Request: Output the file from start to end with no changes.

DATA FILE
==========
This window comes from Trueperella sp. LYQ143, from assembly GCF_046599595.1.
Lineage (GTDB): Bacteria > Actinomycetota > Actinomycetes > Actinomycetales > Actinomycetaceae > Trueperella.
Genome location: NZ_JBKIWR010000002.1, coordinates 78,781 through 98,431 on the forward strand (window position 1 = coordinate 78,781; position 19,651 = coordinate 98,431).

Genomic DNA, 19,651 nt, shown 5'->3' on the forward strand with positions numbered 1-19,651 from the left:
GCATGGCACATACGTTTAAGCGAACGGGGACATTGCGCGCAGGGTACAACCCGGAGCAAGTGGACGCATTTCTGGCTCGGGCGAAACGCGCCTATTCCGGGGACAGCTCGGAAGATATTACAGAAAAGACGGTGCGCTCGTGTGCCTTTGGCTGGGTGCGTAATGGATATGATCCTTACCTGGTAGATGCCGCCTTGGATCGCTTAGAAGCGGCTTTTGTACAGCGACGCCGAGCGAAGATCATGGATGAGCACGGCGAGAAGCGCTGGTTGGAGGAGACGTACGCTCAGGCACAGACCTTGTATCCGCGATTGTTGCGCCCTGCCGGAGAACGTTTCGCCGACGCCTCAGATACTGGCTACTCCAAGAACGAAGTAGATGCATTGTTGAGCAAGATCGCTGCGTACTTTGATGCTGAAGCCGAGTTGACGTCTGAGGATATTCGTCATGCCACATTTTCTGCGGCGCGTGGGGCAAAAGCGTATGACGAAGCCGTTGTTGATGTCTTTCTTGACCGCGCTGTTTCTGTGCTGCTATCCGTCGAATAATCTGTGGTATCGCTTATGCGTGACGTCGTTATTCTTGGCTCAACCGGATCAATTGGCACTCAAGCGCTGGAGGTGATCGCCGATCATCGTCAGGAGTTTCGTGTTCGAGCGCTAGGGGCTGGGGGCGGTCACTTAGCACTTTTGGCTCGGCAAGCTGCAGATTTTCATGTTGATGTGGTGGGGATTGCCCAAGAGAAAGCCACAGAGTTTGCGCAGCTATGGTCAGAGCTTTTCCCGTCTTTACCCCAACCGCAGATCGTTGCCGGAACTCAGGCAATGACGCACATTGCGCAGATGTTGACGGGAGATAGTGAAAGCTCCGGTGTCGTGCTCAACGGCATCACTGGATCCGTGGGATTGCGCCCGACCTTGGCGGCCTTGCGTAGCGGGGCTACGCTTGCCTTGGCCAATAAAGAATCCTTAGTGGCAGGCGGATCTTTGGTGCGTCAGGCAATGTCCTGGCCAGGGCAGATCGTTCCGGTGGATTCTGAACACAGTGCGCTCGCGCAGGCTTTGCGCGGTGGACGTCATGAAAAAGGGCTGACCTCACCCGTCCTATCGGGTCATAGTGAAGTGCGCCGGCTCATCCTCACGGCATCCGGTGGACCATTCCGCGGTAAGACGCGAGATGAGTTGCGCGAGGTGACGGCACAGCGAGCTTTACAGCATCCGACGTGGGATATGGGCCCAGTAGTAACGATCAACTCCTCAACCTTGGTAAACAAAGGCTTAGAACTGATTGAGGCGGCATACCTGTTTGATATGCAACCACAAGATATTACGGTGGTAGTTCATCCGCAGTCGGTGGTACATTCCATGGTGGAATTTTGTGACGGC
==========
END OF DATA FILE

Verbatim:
This window comes from Trueperella sp. LYQ143, from assembly GCF_046599595.1.
Lineage (GTDB): Bacteria > Actinomycetota > Actinomycetes > Actinomycetales > Actinomycetaceae > Trueperella.
Genome location: NZ_JBKIWR010000002.1, coordinates 78,781 through 98,431 on the forward strand (window position 1 = coordinate 78,781; position 19,651 = coordinate 98,431).

Genomic DNA, 19,651 nt, shown 5'->3' on the forward strand with positions numbered 1-19,651 from the left:
GCATGGCACATACGTTTAAGCGAACGGGGACATTGCGCGCAGGGTACAACCCGGAGCAAGTGGACGCATTTCTGGCTCGGGCGAAACGCGCCTATTCCGGGGACAGCTCGGAAGATATTACAGAAAAGACGGTGCGCTCGTGTGCCTTTGGCTGGGTGCGTAATGGATATGATCCTTACCTGGTAGATGCCGCCTTGGATCGCTTAGAAGCGGCTTTTGTACAGCGACGCCGAGCGAAGATCATGGATGAGCACGGCGAGAAGCGCTGGTTGGAGGAGACGTACGCTCAGGCACAGACCTTGTATCCGCGATTGTTGCGCCCTGCCGGAGAACGTTTCGCCGACGCCTCAGATACTGGCTACTCCAAGAACGAAGTAGATGCATTGTTGAGCAAGATCGCTGCGTACTTTGATGCTGAAGCCGAGTTGACGTCTGAGGATATTCGTCATGCCACATTTTCTGCGGCGCGTGGGGCAAAAGCGTATGACGAAGCCGTTGTTGATGTCTTTCTTGACCGCGCTGTTTCTGTGCTGCTATCCGTCGAATAATCTGTGGTATCGCTTATGCGTGACGTCGTTATTCTTGGCTCAACCGGATCAATTGGCACTCAAGCGCTGGAGGTGATCGCCGATCATCGTCAGGAGTTTCGTGTTCGAGCGCTAGGGGCTGGGGGCGGTCACTTAGCACTTTTGGCTCGGCAAGCTGCAGATTTTCATGTTGATGTGGTGGGGATTGCCCAAGAGAAAGCCACAGAGTTTGCGCAGCTATGGTCAGAGCTTTTCCCGTCTTTACCCCAACCGCAGATCGTTGCCGGAACTCAGGCAATGACGCACATTGCGCAGATGTTGACGGGAGATAGTGAAAGCTCCGGTGTCGTGCTCAACGGCATCACTGGATCCGTGGGATTGCGCCCGACCTTGGCGGCCTTGCGTAGCGGGGCTACGCTTGCCTTGGCCAATAAAGAATCCTTAGTGGCAGGCGGATCTTTGGTGCGTCAGGCAATGTCCTGGCCAGGGCAGATCGTTCCGGTGGATTCTGAACACAGTGCGCTCGCGCAGGCTTTGCGCGGTGGACGTCATGAAAAAGGGCTGACCTCACCCGTCCTATCGGGTCATAGTGAAGTGCGCCGGCTCATCCTCACGGCATCCGGTGGACCATTCCGCGGTAAGACGCGAGATGAGTTGCGCGAGGTGACGGCACAGCGAGCTTTACAGCATCCGACGTGGGATATGGGCCCAGTAGTAACGATCAACTCCTCAACCTTGGTAAACAAAGGCTTAGAACTGATTGAGGCGGCATACCTGTTTGATATGCAACCACAAGATATTACGGTGGTAGTTCATCCGCAGTCGGTGGTACATTCCATGGTGGAATTTTGTGACGGC